Book review: “Pronto” by Elmore Leonard

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Book review: “Pronto” by Elmore Leonard

There’s no indication in Elmore Leonard’s 1993 crime novel Pronto what the title is supposed to mean.

In American English, “pronto” is an adverb, meaning “quickly.” It comes from Spanish in which the word means “quick.”

However, Leonard’s novel is peopled with members and associates of the Italian crime mob in Miami as well as the lawmen who try to stop their scheming and skullduggery. A goodly portion of the story takes place in Italy, both in flashbacks to World War II and in present-day shenanigans.

So maybe it has to do with the Italian word “pronto” which means “ready.”

Which doesn’t immediately bring to mind any person or action in the story, except maybe Raylan Givens, a Deputy U.S. Marshal and former miner in Kentucky.

He’s the center of this typically loose-limbed Leonard novel in the sense of the person who makes things happen. (And he’s the central character in two later books — Riding the Rap (1993) and Leonard’s final novel Raylan (2012).)

And, in Pronto, Raylan does seem to be ready when he needs to be.

Still, it’s kind of a stretch since the word “pronto” and its meaning “ready” don’t appear anywhere in the book.

 

Loose and cool

One of Pronto’s characters, Harry Arno, seems anxious, pretty much, and with good reason since, coming out to a parking lot, he found a guy with a shotgun there preparing to kill him. But 66-year-old Harry isn’t so anxious that he’s unable to draw his own gun and take the guy out with a single shot.

Aside from Harry, though, everyone else in Pronto seems loose and cool despite being in a trade in which, well, sudden violence and death is a cost of doing business. For instance, as Raylan is being questioned by a mobster and not giving the answer he wants, the mobster takes out his gun and shoots the guy who is standing next to Raylan.

Raylan doesn’t seem to even blink.

 

“If You See Me Getting Smaller…”

As is usual for many Leonard novels, the plot is secondary to the inner lives and backstories of the characters. Don’t look for Pronto or any of his other books to be a page-turner — not that they’re slow. It’s just that the fun of Leonard’s writing is in the conversations that his people have with each other and with themselves.

An example:

Raylan is driving in Italy knowing that mobsters will be searching for him. Another novelist might deal with this in quick, tense sentences, the equivalent of a rapid-fire edit in a movie. Leonard, though, gets into what Raylan’s thinking, and it’s not filled with fear and dread.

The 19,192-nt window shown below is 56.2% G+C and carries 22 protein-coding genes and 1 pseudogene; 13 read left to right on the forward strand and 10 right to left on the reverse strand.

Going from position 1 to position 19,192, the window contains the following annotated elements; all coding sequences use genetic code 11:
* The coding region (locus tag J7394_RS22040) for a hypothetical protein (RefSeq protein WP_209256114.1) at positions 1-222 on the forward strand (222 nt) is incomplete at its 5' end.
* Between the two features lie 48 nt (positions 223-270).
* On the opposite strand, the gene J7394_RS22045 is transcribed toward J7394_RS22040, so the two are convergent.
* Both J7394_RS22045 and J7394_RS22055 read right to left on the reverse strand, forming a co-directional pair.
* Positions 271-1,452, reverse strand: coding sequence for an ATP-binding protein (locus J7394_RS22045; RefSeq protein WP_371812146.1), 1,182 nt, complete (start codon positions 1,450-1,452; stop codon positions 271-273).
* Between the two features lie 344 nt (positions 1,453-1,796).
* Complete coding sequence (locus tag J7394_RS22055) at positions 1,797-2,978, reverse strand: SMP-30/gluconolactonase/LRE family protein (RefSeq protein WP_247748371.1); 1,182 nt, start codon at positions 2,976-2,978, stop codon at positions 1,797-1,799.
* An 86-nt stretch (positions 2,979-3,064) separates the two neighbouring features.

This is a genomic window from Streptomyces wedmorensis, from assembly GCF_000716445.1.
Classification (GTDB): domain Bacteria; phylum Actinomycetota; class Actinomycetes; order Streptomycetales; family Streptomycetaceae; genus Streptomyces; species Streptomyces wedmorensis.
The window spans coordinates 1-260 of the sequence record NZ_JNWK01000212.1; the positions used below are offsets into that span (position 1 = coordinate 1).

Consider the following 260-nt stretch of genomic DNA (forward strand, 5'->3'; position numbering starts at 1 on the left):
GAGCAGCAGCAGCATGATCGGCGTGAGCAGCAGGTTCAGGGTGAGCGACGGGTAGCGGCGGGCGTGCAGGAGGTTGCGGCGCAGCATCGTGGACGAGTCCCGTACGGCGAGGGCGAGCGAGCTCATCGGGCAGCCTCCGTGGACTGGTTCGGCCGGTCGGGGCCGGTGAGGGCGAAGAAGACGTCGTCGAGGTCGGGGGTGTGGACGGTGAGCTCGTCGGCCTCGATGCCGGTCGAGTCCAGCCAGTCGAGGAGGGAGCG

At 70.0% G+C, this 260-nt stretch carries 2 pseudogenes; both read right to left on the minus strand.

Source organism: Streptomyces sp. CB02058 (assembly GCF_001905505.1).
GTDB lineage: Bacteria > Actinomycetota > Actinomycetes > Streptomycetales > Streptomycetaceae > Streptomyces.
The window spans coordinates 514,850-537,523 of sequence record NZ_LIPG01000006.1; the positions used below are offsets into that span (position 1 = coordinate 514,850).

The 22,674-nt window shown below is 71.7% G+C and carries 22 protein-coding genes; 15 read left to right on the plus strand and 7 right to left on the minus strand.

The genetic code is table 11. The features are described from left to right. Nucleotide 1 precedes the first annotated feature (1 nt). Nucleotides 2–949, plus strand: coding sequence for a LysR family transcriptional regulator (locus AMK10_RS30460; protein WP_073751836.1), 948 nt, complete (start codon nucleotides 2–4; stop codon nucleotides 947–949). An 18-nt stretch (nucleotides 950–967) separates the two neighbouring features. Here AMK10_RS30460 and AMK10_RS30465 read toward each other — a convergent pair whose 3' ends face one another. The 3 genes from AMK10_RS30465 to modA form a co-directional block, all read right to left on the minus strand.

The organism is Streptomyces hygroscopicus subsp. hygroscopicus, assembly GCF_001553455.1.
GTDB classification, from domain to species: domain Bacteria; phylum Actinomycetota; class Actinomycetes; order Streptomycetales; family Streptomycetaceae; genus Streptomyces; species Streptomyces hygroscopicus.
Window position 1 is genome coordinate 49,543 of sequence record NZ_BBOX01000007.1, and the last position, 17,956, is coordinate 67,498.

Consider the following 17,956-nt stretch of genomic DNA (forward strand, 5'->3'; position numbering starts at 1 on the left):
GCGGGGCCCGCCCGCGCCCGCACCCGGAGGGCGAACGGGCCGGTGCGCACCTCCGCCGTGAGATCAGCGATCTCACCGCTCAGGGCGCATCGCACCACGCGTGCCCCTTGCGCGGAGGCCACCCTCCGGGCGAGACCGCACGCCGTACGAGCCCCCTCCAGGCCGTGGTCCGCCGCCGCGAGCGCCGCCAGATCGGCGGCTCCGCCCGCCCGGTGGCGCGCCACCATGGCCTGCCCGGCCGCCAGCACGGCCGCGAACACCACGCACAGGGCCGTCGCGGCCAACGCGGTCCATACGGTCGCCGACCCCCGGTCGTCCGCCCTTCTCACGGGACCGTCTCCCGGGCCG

Now he saw the guy with a hand radio, speaking into it, telling somebody about the blue Fiat he’d just seen whiz by, the guy getting smaller and smaller in the mirror. It reminded Raylan of an old Waylon Jennings number, “When You See Me Getting Smaller.” One of his favorites when he was still home in Kentucky. On the same record as “You Picked a Fine Time to Leave Me, Lucille,” the one he thought of right after Winona told him she was getting a divorce and he was alone in Miami Beach without his family. Without his boys anyway, the real estate guy could have Winona. He thought of Waylon and wondered if there was such a thing as Italian country music. He remembered reading somewhere that Clint Black was half Italian, his mother being full-blooded.

Raylan kept glancing at his mirror, but nothing seemed to be coming after him.

 

Ezra Pound

In the worlds of Leonard’s many novels, there’s always time to remember a Waylon Jennings tune and wonder about Italian country music.

And there are always characters such as the Zip, a mobster who wants to kill Harry and take over his betting operation, and Nicky Testa, an over-muscled, weak-willed bodyguard for Jimmy Cap, the local mob boss. And, in a peripheral way, Ezra Pound. Not too many American crime novels contain, as Pronto does, quotes from Pound’s Cantos.

And, as interestingly human as these characters are with their quirks, there is always the ever-present possibility of violence and death.

The Lip, Nicky and Raylan, among them, are involved in shootings in which at least four people end up dead.

There’s something deep in all that whimsy and comedy — about death amid the squirrelliness of life.

Something Pound might’ve written about.

 

Patrick T. Reardon

12.21.17

 

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